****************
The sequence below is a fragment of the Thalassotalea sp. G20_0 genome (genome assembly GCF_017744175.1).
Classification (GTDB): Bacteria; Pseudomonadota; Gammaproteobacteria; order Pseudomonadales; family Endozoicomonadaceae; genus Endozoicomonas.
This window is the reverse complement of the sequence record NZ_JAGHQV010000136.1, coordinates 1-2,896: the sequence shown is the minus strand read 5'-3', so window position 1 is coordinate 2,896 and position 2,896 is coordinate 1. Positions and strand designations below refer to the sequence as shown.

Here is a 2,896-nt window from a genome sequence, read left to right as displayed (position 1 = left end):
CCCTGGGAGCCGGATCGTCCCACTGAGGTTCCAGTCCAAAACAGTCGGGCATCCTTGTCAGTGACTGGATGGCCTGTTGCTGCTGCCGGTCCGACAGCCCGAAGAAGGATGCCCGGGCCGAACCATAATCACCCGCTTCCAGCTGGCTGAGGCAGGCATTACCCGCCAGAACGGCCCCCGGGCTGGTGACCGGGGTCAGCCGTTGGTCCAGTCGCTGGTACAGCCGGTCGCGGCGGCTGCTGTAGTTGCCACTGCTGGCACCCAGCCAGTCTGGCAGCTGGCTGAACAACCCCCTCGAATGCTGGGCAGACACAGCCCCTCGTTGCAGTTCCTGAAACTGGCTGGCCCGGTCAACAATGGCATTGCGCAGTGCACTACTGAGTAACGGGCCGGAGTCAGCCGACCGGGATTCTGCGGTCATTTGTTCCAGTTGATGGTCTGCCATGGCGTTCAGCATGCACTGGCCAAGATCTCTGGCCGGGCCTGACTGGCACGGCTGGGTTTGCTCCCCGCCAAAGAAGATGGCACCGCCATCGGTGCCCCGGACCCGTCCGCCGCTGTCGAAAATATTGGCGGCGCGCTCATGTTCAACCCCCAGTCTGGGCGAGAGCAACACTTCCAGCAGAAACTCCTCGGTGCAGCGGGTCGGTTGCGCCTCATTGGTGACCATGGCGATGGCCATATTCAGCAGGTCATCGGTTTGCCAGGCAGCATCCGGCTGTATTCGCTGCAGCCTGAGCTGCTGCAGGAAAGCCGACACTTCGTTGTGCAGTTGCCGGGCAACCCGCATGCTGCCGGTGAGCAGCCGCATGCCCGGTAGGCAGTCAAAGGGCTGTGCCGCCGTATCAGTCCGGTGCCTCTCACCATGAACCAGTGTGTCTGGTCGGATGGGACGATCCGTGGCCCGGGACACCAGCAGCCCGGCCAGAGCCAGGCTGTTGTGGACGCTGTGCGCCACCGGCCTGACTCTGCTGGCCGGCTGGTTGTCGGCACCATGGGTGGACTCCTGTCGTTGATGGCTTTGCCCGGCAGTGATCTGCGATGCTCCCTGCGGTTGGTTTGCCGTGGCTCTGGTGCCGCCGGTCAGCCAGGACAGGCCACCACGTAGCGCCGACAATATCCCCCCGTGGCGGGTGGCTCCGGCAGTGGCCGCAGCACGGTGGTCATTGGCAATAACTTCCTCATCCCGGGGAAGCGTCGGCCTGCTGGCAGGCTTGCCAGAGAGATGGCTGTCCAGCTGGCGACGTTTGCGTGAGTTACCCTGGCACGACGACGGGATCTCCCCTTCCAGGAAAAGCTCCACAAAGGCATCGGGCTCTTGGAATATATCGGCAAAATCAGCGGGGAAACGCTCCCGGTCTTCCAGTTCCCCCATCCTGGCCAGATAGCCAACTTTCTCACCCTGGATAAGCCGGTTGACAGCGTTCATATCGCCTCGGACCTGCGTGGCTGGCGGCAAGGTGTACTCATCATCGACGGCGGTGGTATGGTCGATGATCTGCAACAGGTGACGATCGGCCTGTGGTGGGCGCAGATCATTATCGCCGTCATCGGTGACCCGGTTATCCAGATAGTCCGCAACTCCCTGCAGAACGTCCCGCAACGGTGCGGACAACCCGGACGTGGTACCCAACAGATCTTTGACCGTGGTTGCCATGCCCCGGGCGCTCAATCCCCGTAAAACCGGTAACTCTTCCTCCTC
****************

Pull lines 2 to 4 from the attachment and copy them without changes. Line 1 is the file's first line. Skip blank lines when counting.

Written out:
Classification (GTDB): Bacteria; Pseudomonadota; Gammaproteobacteria; order Pseudomonadales; family Endozoicomonadaceae; genus Endozoicomonas.
This window is the reverse complement of the sequence record NZ_JAGHQV010000136.1, coordinates 1-2,896: the sequence shown is the minus strand read 5'-3', so window position 1 is coordinate 2,896 and position 2,896 is coordinate 1. Positions and strand designations below refer to the sequence as shown.

Here is a 2,896-nt window from a genome sequence, read left to right as displayed (position 1 = left end):